The Making of a Psychopath

by Kassandra Lamb

The blog post that gets the most hits (by far) on our website is my post on January 13, 2015, Are Psychopaths Born or Made?

Not sure what that statistic says about us, but there it is. People are fascinated, as much as they are repelled, by the make-up of psychopaths.

So I thought I would gather much of the information on our site about them onto one topic page.

First, What Is a Psychopath?

The official diagnosis for psychopaths is antisocial personality disorder. Here are the main characteristics of those who exhibit this disorder. (Notice that I don’t say “suffer from;” they rarely suffer as much as those who come in contact with them.)

a bungee jumper

Bungee jumper–not that I’m saying all bungee jumpers are psychopaths (photo by Ellywa from nl CC-BY-SA 3.0 Wikimedia)

  • Psychopaths are thrill-seekers. Everyday life, that most of us find quite satisfying, bores them and leaves them feeling dead inside. So they are constantly seeking high levels of stimulation.
  • Psychopaths feel little or no fear. They are not afraid of much, not even going to prison or dying.
  • Psychopaths feel little or no empathy. Indeed, they often view others’ emotions as weakness to be exploited.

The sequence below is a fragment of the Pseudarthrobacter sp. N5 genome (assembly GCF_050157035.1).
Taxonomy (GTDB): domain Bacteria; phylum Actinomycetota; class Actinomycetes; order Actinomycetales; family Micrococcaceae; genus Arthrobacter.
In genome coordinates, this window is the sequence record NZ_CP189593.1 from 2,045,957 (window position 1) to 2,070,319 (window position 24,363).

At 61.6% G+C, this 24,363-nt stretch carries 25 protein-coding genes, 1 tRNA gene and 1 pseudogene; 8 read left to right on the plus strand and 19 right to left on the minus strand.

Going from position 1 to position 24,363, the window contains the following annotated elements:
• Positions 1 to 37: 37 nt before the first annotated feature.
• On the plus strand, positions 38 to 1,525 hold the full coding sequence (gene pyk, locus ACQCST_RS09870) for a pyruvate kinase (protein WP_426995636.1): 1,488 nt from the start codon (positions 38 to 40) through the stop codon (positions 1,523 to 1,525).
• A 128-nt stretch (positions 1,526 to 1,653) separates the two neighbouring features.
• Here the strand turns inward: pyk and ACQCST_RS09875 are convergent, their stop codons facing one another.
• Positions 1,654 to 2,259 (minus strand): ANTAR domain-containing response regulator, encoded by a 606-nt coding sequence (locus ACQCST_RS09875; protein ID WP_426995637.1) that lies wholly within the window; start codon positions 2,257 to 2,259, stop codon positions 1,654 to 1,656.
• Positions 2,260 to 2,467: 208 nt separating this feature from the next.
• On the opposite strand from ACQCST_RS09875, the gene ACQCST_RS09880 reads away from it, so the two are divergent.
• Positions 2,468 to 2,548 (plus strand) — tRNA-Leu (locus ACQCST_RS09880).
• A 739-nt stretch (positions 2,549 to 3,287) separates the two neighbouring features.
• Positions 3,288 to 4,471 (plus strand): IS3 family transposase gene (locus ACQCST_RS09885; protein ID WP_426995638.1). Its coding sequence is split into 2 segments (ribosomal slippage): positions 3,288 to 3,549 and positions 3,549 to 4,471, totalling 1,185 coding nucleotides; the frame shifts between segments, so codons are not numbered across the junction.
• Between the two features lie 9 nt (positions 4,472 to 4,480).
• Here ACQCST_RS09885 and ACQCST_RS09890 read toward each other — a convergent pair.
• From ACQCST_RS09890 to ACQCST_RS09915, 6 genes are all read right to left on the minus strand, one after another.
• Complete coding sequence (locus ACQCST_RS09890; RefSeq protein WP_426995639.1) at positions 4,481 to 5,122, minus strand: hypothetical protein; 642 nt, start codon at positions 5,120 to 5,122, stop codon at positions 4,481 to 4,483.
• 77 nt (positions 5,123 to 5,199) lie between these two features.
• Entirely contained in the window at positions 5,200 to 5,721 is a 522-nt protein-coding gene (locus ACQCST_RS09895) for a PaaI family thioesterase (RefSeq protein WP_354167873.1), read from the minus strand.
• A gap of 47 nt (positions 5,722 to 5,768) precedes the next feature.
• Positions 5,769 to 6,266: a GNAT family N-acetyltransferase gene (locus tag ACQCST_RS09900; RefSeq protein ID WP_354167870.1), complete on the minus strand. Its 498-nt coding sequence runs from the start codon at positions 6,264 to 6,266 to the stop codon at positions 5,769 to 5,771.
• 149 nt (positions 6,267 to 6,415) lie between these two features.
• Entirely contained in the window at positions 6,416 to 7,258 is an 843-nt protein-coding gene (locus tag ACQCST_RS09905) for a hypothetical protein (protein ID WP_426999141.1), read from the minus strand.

• Psychopaths have no conscience. They feel little or no remorse or guilt about their actions or the impact those actions have on others.
  • Psychopaths are highly impulsive.
  • Psychopaths are self-centered. But antisocial personality disorder is not synonymous with narcissism. While all psychopaths are narcissistic, not all narcissists are psychopaths. Many narcissists are capable of feeling empathy and remorse, if you can get them to look past their own feelings and interests and get them to see how they have hurt others.
  • Psychopaths break the rules and laws of society. Often they actually enjoy inflicting harm on others.

Psychopaths are Both Born and Made

child covering eyes

photo by appropos CC 2.0 Flickr nonderivative

Lots of research tells us there’s a genetic predisposition to antisocial behavior, i.e., behavior that goes against society, that defies the rules, breaks the law. This predisposition doesn’t usually come to fruition, however, unless the person grows up in a very unhealthy environment. Full-blown psychopaths almost always come from abusive backgrounds, with harsh and/or very inconsistent parenting.

As children, psychopaths often laughed at teachers and parents who tried to discipline them. They may have tortured animals, and were most likely bullies toward other children (although they are sometimes the victims of bullies).

And the odds are low that these children will end up in homes where the parents strive to understand the special ways that they need to be disciplined. It is quite likely that at least one parent is a psychopath themselves and/or has psychopathic tendencies. Not the best parenting material.